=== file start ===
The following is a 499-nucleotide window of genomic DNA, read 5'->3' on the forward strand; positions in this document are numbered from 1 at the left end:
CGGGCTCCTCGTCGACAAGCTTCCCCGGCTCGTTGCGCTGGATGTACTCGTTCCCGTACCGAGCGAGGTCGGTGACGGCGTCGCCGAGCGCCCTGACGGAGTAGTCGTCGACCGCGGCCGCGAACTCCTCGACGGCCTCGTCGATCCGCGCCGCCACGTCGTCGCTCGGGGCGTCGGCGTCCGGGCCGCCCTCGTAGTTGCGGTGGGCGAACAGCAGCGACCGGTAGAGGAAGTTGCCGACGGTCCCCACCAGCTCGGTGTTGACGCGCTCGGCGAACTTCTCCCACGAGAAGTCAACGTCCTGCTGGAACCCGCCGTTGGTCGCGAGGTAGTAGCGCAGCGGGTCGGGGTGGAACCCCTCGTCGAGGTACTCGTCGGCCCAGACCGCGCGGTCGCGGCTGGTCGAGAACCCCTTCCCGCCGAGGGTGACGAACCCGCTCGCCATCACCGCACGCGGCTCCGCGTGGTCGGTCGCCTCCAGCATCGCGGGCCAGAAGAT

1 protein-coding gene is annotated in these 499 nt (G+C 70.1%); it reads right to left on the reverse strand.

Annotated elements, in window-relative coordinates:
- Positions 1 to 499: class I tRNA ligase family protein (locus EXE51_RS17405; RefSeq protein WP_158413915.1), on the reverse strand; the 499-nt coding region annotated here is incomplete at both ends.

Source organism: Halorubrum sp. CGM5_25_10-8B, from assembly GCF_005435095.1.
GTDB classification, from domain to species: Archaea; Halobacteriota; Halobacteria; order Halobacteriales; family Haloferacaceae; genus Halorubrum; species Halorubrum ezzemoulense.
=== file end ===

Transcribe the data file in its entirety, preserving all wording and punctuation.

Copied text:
The following is a 499-nucleotide window of genomic DNA, read 5'->3' on the forward strand; positions in this document are numbered from 1 at the left end:
CGGGCTCCTCGTCGACAAGCTTCCCCGGCTCGTTGCGCTGGATGTACTCGTTCCCGTACCGAGCGAGGTCGGTGACGGCGTCGCCGAGCGCCCTGACGGAGTAGTCGTCGACCGCGGCCGCGAACTCCTCGACGGCCTCGTCGATCCGCGCCGCCACGTCGTCGCTCGGGGCGTCGGCGTCCGGGCCGCCCTCGTAGTTGCGGTGGGCGAACAGCAGCGACCGGTAGAGGAAGTTGCCGACGGTCCCCACCAGCTCGGTGTTGACGCGCTCGGCGAACTTCTCCCACGAGAAGTCAACGTCCTGCTGGAACCCGCCGTTGGTCGCGAGGTAGTAGCGCAGCGGGTCGGGGTGGAACCCCTCGTCGAGGTACTCGTCGGCCCAGACCGCGCGGTCGCGGCTGGTCGAGAACCCCTTCCCGCCGAGGGTGACGAACCCGCTCGCCATCACCGCACGCGGCTCCGCGTGGTCGGTCGCCTCCAGCATCGCGGGCCAGAAGAT

1 protein-coding gene is annotated in these 499 nt (G+C 70.1%); it reads right to left on the reverse strand.

Annotated elements, in window-relative coordinates:
- Positions 1 to 499: class I tRNA ligase family protein (locus EXE51_RS17405; RefSeq protein WP_158413915.1), on the reverse strand; the 499-nt coding region annotated here is incomplete at both ends.

Source organism: Halorubrum sp. CGM5_25_10-8B, from assembly GCF_005435095.1.
GTDB classification, from domain to species: Archaea; Halobacteriota; Halobacteria; order Halobacteriales; family Haloferacaceae; genus Halorubrum; species Halorubrum ezzemoulense.